The health ministry recorded 2,139 cases of the new coronavirus on Wednesday, up from a previous record 1,675 reported for the previous day.
05:15 GMT – Survey finds people in Asia blame certain groups for COVID-19
Nearly half of people in four Asian countries – Indonesia, Malaysia, Myanmar and Pakistan – blame certain groups for spreading COVID-19 including foreigners, people attending religious ceremonies and those who do not follow the rules on matters such as mask wearing or physical distancing.
Viviane Fluck, the community engagement and accountability coordinator at the International Federation of the Red Cross and Red Crescent Asia Pacific, which carried out the survey, described the findings as alarming.
“We are very concerned that vulnerable groups such as migrants and those who cannot afford protective equipment may be discriminated against due to stigma and fear,” she said in a statement. The survey also found nearly four out of five people distrusted social media, despite it being one of the leading sources of information about the virus.
05:00 GMT – The journey not the destination, airlines offer flights to nowhere
More of the Asia Pacific’s embattled airlines are offering “flights to nowhere” as the pandemic grounds international travel, according to Reuters news agency.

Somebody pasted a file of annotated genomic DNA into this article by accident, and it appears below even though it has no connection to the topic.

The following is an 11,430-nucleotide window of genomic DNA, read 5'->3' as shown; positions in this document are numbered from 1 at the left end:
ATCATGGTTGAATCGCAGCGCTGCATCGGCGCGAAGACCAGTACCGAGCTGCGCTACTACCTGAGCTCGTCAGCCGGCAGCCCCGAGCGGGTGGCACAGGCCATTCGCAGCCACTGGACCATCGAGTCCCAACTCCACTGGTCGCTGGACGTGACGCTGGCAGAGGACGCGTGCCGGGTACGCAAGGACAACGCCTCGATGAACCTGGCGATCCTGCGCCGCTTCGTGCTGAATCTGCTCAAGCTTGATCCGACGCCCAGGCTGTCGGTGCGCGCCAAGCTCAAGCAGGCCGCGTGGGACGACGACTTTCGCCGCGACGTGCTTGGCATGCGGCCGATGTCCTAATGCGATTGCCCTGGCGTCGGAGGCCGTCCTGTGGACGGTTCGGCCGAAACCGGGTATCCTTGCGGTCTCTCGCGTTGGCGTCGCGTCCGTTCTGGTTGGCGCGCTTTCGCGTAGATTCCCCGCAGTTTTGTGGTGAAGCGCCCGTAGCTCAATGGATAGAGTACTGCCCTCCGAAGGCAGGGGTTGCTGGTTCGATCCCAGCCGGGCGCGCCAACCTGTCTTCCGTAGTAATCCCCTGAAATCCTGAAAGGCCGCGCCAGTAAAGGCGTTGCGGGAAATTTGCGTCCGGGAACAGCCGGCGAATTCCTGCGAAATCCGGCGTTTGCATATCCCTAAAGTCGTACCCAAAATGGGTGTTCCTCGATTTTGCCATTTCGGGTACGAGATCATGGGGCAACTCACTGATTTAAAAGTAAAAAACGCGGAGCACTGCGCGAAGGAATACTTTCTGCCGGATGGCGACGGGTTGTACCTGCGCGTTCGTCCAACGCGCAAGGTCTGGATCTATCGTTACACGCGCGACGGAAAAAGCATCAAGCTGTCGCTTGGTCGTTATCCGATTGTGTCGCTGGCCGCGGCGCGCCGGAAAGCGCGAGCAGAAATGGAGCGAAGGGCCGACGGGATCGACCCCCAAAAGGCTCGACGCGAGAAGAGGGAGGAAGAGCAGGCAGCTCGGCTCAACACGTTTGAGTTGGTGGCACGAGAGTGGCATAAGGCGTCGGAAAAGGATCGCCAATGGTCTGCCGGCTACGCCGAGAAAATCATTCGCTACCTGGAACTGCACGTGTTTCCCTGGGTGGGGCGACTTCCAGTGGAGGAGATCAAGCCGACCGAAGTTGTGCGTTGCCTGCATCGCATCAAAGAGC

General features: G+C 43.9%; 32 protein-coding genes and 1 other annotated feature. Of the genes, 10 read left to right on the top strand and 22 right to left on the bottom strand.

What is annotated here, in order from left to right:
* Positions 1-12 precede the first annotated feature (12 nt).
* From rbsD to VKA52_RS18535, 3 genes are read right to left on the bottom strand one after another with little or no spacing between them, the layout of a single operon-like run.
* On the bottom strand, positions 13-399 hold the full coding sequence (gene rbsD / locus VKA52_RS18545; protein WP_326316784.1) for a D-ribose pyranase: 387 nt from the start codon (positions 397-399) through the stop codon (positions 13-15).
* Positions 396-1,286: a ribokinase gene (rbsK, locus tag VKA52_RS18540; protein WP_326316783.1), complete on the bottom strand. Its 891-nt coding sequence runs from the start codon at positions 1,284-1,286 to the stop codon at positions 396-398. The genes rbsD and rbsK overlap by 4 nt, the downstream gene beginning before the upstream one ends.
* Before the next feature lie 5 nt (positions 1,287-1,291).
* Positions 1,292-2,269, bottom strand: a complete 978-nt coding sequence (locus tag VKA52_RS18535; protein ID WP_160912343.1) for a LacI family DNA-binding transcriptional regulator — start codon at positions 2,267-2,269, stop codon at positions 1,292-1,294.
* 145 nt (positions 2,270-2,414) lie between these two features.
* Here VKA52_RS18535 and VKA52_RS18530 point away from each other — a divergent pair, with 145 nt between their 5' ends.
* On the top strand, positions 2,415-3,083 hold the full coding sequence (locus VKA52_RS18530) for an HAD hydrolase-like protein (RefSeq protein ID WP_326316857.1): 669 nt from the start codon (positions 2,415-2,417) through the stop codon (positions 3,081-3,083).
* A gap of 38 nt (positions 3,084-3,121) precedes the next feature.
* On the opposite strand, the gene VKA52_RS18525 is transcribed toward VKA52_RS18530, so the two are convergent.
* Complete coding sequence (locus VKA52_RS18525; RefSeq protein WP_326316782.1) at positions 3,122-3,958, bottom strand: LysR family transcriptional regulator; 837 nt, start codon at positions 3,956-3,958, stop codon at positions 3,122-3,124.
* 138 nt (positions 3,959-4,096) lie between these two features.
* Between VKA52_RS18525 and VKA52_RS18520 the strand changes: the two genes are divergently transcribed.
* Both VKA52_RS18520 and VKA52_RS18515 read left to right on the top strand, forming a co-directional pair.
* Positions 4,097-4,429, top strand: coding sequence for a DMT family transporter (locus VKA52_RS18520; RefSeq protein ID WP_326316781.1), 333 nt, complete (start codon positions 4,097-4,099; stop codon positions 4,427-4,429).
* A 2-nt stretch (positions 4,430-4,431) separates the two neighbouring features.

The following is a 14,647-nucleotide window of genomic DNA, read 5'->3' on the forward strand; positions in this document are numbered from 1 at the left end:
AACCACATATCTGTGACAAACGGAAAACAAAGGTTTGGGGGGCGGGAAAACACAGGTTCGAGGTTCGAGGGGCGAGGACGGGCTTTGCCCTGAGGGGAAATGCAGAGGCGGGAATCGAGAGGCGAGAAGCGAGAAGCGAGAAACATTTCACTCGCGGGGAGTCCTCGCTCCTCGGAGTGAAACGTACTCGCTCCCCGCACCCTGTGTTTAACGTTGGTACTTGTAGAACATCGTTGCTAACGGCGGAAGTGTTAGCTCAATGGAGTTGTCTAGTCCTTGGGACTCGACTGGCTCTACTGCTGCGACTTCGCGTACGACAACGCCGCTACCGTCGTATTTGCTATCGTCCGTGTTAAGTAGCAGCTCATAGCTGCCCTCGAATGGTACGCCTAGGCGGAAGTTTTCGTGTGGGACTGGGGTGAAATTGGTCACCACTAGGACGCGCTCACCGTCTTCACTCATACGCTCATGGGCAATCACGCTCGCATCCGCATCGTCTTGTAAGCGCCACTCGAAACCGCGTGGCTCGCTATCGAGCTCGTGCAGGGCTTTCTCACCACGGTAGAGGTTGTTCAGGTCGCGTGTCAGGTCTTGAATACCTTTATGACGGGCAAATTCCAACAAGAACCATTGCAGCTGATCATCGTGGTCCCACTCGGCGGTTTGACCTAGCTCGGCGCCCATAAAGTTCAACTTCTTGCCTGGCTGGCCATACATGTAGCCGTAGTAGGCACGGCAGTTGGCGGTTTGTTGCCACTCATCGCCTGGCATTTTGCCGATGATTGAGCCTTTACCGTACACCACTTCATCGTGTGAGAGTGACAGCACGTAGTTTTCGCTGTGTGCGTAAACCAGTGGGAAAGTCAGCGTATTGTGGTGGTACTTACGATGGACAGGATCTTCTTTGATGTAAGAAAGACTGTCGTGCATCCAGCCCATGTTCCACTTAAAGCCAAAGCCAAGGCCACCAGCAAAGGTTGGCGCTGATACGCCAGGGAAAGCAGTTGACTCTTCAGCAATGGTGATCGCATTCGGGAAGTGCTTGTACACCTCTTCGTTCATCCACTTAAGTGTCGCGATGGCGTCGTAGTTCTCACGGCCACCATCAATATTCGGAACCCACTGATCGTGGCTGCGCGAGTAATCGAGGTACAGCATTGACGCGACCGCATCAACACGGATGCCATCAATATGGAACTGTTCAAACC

Qantas is the latest to join the trend, offering a seven-hour flight over Australia’s Outback and Great Barrier Reef, which apparently sold out in 10 minutes despite a starting price of 787 Australian dollars ($575). Taiwan’s EVA Airways and Japan’s ANA have also offered special sightseeing flights.
04:40 GMT – Syria cases may be much higher than figures suggest: UN
The United Nation’s top humanitarian official says coronavirus could be much more widespread in Syria than official figures suggest.
Mark Lowcock told the UN Security Council in New York on Wednesday that it would only be possible to get a clearer picture of the situation when testing was stepped up. He noted that the source of nearly 90 percent of confirmed cases could not be traced to a known source, suggesting widespread community transmission.
03:50 GMT – World’s biggest glovemaker to report record profit
Malaysia’s Top Glove is due to report record profits later on Thursday, thanks to a surge in sales as a result of the coronavirus.